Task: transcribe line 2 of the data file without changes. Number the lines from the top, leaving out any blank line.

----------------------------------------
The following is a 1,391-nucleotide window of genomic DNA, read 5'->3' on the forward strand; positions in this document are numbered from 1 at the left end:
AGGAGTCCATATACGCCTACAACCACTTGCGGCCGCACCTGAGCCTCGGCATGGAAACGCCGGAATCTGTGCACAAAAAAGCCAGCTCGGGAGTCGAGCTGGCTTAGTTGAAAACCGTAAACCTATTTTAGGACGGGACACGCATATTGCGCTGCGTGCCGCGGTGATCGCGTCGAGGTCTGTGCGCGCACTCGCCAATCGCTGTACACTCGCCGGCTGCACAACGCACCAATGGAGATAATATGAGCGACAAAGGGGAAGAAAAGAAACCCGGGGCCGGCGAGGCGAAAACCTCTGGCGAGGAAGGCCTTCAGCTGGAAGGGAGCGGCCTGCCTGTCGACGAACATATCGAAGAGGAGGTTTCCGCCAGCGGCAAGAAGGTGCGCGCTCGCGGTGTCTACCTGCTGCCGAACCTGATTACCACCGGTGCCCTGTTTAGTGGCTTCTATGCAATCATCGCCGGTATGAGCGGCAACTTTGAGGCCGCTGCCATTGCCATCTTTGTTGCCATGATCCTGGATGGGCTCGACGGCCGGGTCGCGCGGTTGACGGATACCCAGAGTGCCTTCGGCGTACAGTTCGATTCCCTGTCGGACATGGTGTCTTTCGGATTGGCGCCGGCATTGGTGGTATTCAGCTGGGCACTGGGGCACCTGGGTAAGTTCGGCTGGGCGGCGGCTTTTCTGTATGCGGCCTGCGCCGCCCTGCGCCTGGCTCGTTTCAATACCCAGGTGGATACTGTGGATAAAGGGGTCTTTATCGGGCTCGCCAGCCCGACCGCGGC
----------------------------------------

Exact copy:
AGGAGTCCATATACGCCTACAACCACTTGCGGCCGCACCTGAGCCTCGGCATGGAAACGCCGGAATCTGTGCACAAAAAAGCCAGCTCGGGAGTCGAGCTGGCTTAGTTGAAAACCGTAAACCTATTTTAGGACGGGACACGCATATTGCGCTGCGTGCCGCGGTGATCGCGTCGAGGTCTGTGCGCGCACTCGCCAATCGCTGTACACTCGCCGGCTGCACAACGCACCAATGGAGATAATATGAGCGACAAAGGGGAAGAAAAGAAACCCGGGGCCGGCGAGGCGAAAACCTCTGGCGAGGAAGGCCTTCAGCTGGAAGGGAGCGGCCTGCCTGTCGACGAACATATCGAAGAGGAGGTTTCCGCCAGCGGCAAGAAGGTGCGCGCTCGCGGTGTCTACCTGCTGCCGAACCTGATTACCACCGGTGCCCTGTTTAGTGGCTTCTATGCAATCATCGCCGGTATGAGCGGCAACTTTGAGGCCGCTGCCATTGCCATCTTTGTTGCCATGATCCTGGATGGGCTCGACGGCCGGGTCGCGCGGTTGACGGATACCCAGAGTGCCTTCGGCGTACAGTTCGATTCCCTGTCGGACATGGTGTCTTTCGGATTGGCGCCGGCATTGGTGGTATTCAGCTGGGCACTGGGGCACCTGGGTAAGTTCGGCTGGGCGGCGGCTTTTCTGTATGCGGCCTGCGCCGCCCTGCGCCTGGCTCGTTTCAATACCCAGGTGGATACTGTGGATAAAGGGGTCTTTATCGGGCTCGCCAGCCCGACCGCGGC